Why we use A-Frame

A library for our virtual space. Security, physics, components.

A-Frame is an open-source web framework for building virtual reality experiences.

The decision to use A-Frame to power our web client stems from two different angles: first, to empower content creators; second, to make the experience of world exploration secure and performant.

The Decentraland client needs a way for land owners to easily create experiences, but a compromise always exists between being featureful and withstanding a high level of security.

Describing a virtual space

A-Frame features an HTML-like markup for describing 3-dimensional spaces. It was created by the Mozilla WebVR team back in 2015, based off the work of JanusVR, SceneVR and GLAM.

The A-Frame markup used in the Decentraland Editor

By making A-Frame look like HTML, the goal is to make virtual reality development accessible to anyone who has dabbled in web development. You can use your existing skills, as well as your existing tools (text editors, version control systems, stack overflow), to build VR scenes in no time.

Decentraland and A-Frame

The question then arises as to what format should we use to describe the scenes. We could have used something like GLTF or Collada, but these formats do not fulfill all of our requirements. Some of the advantages to using A-Frame for the Decentraland web client are:

  • Users can work on scenes using any text editor, given that A-Frame is not a binary format.
  • Support for physics can be baked in.
  • Code interactions using a declarative language.

We want to have a scripting API so that people can build interactive multiplayer scenes and play games together. That is one of Decentraland’s most important short-term goals: to allow users to play games, like Cards Against Humanity or role-playing games, inside of a virtual world.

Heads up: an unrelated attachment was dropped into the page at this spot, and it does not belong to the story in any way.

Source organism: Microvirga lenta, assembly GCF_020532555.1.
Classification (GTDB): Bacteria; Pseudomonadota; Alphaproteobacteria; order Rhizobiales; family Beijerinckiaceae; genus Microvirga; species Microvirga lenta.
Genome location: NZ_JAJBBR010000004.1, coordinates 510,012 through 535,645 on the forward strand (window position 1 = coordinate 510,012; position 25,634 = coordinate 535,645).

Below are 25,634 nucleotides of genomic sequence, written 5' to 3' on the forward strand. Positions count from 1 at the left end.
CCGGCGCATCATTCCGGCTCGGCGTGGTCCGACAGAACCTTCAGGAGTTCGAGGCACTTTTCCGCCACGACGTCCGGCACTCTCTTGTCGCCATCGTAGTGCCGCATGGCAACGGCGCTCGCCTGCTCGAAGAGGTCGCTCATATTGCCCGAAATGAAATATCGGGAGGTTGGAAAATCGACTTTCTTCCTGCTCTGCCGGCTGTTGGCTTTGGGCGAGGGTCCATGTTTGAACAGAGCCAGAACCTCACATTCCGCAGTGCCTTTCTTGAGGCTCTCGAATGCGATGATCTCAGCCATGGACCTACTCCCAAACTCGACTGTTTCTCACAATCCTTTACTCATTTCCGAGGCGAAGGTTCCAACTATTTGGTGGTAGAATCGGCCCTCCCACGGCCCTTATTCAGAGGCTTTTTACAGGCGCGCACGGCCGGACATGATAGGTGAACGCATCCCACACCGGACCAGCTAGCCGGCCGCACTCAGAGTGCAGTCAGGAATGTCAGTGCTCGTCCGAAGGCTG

A custom renderer

When we sat down and started coding the Decentraland client, we based our work directly off of A-Frame, but after a few days of work, we stumbled upon too many difficulties, which led to the idea of building our own renderer.

This decision wasn’t taken lightly, and we’re checking our work against the A-Frame GitHub regularly to ensure that we made the right decision. Due to our special needs, it has been simpler to implement a custom renderer instead of using the A-Frame engine. So we moved forward with the same A-Frame markup, as well as their tools (our editor is based on the A-Frame inspector), but the renderer has been rewritten. Below are some of the drivers behind this decision.


The A-Frame security model relies on the browser, and completely trusts the scene. The scene can have as many scripts, assets, polygons and textures as the user defines in the scene. In Decentraland, we need to manage the performance of different parcels, so that your neighbor cannot have a 1,000,000 triangle fractal that will destroy the experience of people when visiting your land. We also do not yet allow scripting, because we need a way to safely run scripts without allowing these to trivially control the browser. As we start adding digital assets and other cryptocurrency-based interactions, the security of the engine will become even more critical.

Using the Decentraland Editor (based on the A-Frame Inspector) to create scenes

Physics System

We have a physics engine, based on Cannon.js, baked into the Decentraland client. Although A-Frame has a physics engine, it is an add-on, not a core feature. By integrating a physics engine into our client, we can make performance optimizations suited for our requirements.

No Components (yet)

For the time being, the very cool extensible entity-component-system of A-Frame is a security risk. It is our goal, however, to reach a solution that welcomes such components and opens the door to more synergy between Decentraland and the wider WebVR community. Some solutions we are exploring include a re-implementation of the component system, sandboxing the execution of scripts, and creating a system to whitelist components, among others. If you want to join this conversation, join us in our community chat!


Each part of the Decentraland world is described as a parcel, an A-Frame scene that is added to the wider world so you can walk from one parcel to another. Each parcel must be treated uniquely, so that any elements with an id attribute do not conflict with other parcels. This was a bit painful to get going in A-Frame, so again, we favored developing our own renderer.

A-Frame is great and we’re excited to contribute to the ecosystem

Our custom renderer is still early and focussed on the features we need for our virtual world, but as it matures, we look forward to open sourcing our work and contributing it back to the WebVR ecosystem. Having multiple renderers for the same markup might be a really exciting future.

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